So now if you go and develop an application using the Tellme Developers Studio studio.tellme.com, you can test and even deploy that application for free on SIPphone developer.sipphone.com. It's easy to get started today, just develop your application with Tellme Studio and you can test your application using the SIPphone-Tellme developer access number, 1 (747) 555-VXML. When you are ready to deploy your application, we will help you migrate it to its own SIPphone number, help you publicize it, and even start earning money.

MR will be awarding prizes from $100 to $5000 and that's not including the fame you'll get for being recognized as the developer. I'm sure the scientific community can come up with some awesome applications. How about a PubMed application where you can call out the PubMed ID of an article and the voice app will reply by reading the abstract back to you?

Posted by johnvu at 10:27 AM | Comments (0)

March 12, 2005

Google desktop plug-in SDK -- notebook maintenance?

SDK Overview. If you get the Google Desktop Search SDK, you can develop plug-ins using a number of languages:

Visual Studio .NET
any language that supports COM and XML

I am willing to bet that we'll be seeing some interesting plug-ins related to managing information we keep daily to maintain our labs and our science. If you happen to be able to program in any one of these languages, why don't you try your hand in making something useful for the scientific community at-large? Some perks you get for developing these tools include:

# Receive a free, limited-edition Google Desktop Developer T-shirt (how cool would it be to be called a google developer?)
# Be promoted on the GDS Download Plug-ins page (lots of users will download your tool --> name in lights).
# Advertise your plug-in for free on Google with Google AdWords (the more people who use your plug-in, the more famous you'll be. Heck, if you want, it's not shameful to put a google banner ad on your download page to subsidize a portion of your freely available work).

Posted by johnvu at 07:10 PM | Comments (0)

March 11, 2005

Christopher Frenz: Voice Your Opinion to the NIH

Voice Your Opinion to the NIH | Linux Journal

For more information about the NIH proposal for open access, read Christopher Frenz's EOF column, "Open Access for Science", in the April 2005 issue of Linux Journal.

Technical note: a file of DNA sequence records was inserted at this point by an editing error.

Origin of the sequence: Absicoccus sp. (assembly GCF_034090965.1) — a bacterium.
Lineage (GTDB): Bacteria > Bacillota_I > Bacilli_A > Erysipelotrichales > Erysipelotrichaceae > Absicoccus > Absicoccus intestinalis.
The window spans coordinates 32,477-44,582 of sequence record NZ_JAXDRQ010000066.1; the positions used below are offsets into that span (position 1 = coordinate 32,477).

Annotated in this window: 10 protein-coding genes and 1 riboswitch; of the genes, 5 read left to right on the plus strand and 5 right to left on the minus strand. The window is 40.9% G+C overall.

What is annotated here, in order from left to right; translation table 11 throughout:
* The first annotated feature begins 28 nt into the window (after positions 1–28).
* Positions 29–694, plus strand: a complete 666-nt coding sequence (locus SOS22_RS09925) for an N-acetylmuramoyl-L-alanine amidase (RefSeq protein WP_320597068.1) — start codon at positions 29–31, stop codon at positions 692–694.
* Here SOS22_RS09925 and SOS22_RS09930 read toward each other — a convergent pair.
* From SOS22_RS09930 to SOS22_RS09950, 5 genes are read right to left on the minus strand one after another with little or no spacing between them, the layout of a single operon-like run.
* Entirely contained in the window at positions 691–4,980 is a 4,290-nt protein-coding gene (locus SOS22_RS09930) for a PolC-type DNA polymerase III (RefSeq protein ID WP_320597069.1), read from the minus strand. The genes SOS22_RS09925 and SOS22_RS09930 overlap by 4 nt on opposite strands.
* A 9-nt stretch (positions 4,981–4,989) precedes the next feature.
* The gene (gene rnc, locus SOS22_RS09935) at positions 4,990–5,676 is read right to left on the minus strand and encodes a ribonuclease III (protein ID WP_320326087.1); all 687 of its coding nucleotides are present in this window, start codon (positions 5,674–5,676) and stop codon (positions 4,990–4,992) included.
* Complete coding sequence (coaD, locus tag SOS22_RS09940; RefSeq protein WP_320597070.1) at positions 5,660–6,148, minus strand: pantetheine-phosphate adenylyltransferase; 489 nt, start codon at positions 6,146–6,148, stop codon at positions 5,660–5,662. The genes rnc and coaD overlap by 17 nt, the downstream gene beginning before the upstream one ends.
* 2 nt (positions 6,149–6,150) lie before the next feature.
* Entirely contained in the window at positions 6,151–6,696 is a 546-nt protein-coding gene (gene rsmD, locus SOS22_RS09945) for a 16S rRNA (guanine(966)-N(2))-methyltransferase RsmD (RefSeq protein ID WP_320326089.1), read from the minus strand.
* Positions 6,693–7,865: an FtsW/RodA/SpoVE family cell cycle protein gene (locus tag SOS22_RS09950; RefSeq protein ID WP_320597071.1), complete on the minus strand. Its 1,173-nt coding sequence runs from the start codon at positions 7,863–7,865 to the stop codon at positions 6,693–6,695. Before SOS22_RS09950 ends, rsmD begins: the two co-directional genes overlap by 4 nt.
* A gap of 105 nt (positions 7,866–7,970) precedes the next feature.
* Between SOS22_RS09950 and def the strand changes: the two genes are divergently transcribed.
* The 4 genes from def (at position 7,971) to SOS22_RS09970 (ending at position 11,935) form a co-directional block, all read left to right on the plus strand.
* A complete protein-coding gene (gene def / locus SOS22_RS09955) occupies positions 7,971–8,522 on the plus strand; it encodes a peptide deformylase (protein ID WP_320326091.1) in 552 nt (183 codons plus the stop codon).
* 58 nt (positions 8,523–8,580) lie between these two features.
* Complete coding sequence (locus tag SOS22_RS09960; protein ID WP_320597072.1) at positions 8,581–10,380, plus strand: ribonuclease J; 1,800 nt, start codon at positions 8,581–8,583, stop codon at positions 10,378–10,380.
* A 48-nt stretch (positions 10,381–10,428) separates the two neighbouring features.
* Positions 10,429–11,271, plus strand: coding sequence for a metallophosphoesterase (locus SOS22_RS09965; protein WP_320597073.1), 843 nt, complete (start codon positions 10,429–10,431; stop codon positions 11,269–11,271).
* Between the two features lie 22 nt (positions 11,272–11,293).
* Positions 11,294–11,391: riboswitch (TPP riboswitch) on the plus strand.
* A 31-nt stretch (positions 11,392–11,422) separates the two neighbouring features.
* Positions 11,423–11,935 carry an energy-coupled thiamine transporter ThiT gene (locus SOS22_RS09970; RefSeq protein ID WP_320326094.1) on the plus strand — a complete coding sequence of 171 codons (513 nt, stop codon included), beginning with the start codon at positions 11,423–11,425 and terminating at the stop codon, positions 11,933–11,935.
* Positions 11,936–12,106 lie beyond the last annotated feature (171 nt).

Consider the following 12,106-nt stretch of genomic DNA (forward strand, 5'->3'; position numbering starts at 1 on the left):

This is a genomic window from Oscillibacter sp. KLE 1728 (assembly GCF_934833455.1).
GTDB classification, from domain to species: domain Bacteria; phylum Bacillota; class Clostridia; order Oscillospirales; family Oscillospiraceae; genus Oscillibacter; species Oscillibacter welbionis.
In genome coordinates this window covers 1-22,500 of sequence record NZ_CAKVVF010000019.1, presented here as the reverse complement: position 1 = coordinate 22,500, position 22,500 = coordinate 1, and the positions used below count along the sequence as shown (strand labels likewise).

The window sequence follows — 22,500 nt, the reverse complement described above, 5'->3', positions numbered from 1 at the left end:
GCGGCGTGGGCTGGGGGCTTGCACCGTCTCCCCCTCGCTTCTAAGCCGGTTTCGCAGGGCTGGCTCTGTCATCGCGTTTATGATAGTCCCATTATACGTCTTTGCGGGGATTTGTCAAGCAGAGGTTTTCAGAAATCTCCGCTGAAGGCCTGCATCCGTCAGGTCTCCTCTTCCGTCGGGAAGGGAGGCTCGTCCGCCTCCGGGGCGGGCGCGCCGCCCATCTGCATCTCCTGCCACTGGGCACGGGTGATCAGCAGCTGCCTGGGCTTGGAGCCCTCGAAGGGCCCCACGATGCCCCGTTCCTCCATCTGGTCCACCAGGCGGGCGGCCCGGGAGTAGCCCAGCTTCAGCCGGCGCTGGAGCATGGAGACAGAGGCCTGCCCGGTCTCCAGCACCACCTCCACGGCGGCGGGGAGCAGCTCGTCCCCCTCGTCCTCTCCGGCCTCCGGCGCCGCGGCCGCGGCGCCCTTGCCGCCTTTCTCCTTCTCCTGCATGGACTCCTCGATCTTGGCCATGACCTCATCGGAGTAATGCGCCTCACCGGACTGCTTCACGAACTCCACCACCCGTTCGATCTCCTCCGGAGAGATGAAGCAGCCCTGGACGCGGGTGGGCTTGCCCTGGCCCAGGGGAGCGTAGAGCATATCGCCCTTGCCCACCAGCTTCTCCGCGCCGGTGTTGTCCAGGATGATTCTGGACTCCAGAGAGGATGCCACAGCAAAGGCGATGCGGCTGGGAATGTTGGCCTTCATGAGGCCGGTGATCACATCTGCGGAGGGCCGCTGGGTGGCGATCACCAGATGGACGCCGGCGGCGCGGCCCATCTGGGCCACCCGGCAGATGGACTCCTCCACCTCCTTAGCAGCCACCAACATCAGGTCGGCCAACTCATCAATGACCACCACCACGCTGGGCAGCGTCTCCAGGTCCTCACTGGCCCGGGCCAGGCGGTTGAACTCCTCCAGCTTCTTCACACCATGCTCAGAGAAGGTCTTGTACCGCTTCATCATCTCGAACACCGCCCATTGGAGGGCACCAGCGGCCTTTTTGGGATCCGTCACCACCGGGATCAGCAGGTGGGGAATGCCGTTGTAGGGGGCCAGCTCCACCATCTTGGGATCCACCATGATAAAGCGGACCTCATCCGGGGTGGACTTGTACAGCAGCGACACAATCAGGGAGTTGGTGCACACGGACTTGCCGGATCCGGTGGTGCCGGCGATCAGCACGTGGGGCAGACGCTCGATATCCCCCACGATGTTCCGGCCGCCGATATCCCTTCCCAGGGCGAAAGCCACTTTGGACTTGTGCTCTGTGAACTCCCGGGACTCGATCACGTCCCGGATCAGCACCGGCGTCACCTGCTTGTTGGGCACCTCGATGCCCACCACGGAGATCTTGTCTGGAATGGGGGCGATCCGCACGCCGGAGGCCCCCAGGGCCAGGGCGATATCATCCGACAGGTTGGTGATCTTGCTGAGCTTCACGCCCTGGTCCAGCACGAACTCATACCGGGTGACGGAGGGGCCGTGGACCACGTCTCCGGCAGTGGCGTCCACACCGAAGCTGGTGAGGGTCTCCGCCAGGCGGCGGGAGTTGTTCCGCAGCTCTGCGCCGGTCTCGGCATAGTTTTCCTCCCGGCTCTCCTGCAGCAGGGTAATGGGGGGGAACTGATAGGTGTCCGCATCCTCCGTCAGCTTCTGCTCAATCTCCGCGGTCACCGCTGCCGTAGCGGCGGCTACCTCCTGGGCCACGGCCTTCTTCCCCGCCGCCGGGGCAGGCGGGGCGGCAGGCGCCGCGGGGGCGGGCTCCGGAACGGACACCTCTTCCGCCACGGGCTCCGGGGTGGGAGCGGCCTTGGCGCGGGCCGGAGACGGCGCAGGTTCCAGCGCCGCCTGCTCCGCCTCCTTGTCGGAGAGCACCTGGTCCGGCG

In recent months, open access for science has become a heavily debated topic. Many scientists are in full support of an open access publishing model, but many publishers of scientific journals remain stalwart opponents. In early February 2005, however, a partial victory towards achieving open access was scored when the National Institutes of Health (NIH) announced it had decided to establish a voluntary program that would present researchers with the option of archiving their published articles in the open electronic repository PubMed Central.

Posted by johnvu at 03:20 PM | Comments (0)

Bookends 8 for Mac OS X 10.2

Macworld: News: Bibliography tool Bookends 8 offers 50 changes

In addition, it includes a built-in http server for reference databases, a new List Views window and integrated Internet searching for finding references on PubMed, the Library of Congress and many worldwide libraries.

Posted by johnvu at 10:06 AM | Comments (0)

March 07, 2005

NMR Software in Linux

NMRPipe Home Page. NMR-philes among you know more about NMRPipe than I do. I can verify that the software will install fine in Debian 3.1. Download the binaries for Linux Redhat 9 and follow the installation instructions (they're not rpm files, they're tarballs). If you have Free NX installed and running, it'll even work remotely from the comfort of your *dows PC (just be sure to install the font files for NX client). Also, be certain that you're using the C-shell (csh).

Posted by johnvu at 10:27 PM | Comments (0)

Google desktop to organize PDF

Google Desktop Search Download. Google has finally released the much anticipated function for it's desktop -- PDF organization. Now you can dump all of your articles into one directory or have them scatter for all you care and have Google desktop index them for quick and easy retrieval whenever you want. Warning: this is new software, it has yet to be scrutinized heavily for possible privacy exploits, security flaws, etc.

Posted by johnvu at 09:33 PM | Comments (0)